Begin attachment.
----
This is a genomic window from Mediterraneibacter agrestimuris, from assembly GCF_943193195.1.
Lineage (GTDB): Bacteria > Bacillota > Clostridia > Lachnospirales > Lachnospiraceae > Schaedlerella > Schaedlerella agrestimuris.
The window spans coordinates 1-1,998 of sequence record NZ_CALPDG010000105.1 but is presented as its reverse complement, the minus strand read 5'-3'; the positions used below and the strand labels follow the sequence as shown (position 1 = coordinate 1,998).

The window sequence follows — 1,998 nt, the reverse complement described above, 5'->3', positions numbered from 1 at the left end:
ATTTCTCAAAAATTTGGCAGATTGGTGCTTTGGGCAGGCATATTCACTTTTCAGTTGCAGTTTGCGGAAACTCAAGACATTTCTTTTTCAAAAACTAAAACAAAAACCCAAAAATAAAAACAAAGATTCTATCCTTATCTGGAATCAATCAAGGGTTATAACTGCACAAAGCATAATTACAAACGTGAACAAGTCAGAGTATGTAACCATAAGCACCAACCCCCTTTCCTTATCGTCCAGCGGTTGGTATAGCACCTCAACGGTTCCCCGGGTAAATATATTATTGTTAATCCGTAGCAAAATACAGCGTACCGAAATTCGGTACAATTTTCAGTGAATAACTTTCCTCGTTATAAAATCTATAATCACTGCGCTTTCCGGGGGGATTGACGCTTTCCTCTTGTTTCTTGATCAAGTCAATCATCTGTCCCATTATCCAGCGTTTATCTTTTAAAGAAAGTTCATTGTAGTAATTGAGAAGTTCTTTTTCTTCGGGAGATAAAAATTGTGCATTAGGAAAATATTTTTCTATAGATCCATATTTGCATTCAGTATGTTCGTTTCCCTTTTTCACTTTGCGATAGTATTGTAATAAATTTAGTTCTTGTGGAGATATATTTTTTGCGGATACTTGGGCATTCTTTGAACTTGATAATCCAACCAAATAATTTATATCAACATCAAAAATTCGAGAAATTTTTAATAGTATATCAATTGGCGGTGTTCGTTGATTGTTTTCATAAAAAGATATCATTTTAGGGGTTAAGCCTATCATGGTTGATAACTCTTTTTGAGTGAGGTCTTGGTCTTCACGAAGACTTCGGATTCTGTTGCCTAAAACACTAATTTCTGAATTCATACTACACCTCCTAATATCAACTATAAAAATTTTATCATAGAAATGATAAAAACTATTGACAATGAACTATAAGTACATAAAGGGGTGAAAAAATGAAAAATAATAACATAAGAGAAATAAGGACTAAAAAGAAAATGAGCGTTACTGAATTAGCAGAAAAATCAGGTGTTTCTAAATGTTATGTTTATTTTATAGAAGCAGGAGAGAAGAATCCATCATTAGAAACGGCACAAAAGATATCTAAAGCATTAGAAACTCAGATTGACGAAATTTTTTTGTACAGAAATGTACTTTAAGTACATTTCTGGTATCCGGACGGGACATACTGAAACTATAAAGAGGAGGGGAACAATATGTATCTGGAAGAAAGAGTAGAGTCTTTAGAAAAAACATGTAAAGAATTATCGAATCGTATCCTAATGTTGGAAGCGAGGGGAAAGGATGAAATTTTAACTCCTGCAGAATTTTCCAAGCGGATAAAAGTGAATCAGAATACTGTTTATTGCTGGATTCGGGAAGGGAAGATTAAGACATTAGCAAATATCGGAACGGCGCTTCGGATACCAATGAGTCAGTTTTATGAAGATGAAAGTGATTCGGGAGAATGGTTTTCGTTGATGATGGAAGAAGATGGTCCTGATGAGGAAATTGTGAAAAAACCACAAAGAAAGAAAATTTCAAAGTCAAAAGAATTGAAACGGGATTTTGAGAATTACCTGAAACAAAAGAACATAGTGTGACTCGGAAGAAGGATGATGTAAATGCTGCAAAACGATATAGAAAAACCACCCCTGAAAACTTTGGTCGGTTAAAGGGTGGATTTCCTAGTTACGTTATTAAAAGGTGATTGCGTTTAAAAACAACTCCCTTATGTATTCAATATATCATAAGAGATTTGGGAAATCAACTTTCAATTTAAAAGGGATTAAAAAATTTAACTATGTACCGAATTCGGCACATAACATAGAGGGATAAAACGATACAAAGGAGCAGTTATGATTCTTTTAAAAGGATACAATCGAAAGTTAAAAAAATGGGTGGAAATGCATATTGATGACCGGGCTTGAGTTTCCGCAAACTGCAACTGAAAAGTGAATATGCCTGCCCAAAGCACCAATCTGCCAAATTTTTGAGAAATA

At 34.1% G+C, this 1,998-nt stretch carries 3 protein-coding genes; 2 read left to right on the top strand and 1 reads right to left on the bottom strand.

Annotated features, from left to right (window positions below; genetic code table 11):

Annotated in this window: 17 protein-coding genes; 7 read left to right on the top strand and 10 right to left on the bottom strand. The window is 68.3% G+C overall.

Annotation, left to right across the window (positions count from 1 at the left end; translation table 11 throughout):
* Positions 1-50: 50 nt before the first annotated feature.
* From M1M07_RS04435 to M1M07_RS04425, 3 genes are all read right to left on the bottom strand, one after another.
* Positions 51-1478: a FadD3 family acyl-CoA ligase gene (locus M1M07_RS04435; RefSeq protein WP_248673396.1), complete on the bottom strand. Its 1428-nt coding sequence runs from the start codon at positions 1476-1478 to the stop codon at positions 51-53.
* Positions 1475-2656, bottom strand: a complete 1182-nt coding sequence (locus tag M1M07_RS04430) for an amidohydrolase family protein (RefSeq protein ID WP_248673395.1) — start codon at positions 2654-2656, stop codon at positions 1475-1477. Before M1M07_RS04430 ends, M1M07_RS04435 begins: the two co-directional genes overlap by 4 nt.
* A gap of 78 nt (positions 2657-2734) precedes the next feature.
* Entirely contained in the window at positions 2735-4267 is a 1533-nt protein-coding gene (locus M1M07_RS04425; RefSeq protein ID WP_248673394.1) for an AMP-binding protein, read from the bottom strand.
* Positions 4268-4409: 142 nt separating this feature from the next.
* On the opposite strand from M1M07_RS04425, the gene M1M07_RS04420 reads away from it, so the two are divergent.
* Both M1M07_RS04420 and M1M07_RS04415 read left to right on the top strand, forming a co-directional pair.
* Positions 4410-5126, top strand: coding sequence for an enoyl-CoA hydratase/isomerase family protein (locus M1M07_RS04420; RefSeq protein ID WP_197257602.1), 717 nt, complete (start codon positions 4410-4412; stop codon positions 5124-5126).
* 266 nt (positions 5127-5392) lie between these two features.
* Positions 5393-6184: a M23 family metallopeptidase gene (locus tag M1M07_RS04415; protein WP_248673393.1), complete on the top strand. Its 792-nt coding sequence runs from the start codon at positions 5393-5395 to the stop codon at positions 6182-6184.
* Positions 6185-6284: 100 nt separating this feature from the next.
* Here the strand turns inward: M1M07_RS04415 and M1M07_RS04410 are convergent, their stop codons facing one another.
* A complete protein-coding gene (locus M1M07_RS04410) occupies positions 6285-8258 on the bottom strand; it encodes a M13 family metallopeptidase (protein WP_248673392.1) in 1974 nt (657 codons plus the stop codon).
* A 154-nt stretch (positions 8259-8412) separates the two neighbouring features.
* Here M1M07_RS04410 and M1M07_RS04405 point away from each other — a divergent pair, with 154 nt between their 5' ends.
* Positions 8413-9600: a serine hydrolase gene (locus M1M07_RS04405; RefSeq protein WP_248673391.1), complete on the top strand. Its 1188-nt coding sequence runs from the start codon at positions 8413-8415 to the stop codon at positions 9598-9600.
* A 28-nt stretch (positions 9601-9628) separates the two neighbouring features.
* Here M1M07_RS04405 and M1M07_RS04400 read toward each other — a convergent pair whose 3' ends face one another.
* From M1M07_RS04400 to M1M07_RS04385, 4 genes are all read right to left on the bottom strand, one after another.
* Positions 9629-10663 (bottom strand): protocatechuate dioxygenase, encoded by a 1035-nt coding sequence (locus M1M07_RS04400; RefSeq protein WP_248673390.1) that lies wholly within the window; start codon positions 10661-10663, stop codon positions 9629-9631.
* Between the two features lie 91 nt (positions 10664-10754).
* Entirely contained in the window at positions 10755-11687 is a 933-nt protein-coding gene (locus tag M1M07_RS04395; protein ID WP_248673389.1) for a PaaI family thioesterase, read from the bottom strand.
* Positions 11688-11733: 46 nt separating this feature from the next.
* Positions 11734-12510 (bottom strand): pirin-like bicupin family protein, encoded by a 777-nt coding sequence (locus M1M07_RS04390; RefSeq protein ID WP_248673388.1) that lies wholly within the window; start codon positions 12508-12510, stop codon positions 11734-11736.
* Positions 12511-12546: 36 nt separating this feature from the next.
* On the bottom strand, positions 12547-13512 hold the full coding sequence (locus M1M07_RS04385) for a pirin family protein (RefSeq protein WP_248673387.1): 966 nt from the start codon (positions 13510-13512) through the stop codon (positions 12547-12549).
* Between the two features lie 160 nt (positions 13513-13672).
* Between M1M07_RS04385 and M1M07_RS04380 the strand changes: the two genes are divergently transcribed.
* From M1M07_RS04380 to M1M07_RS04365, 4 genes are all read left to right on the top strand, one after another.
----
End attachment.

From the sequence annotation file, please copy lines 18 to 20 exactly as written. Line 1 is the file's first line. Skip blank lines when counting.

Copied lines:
* Both M1M07_RS04420 and M1M07_RS04415 read left to right on the top strand, forming a co-directional pair.
* Positions 4410-5126, top strand: coding sequence for an enoyl-CoA hydratase/isomerase family protein (locus M1M07_RS04420; RefSeq protein ID WP_197257602.1), 717 nt, complete (start codon positions 4410-4412; stop codon positions 5124-5126).
* 266 nt (positions 5127-5392) lie between these two features.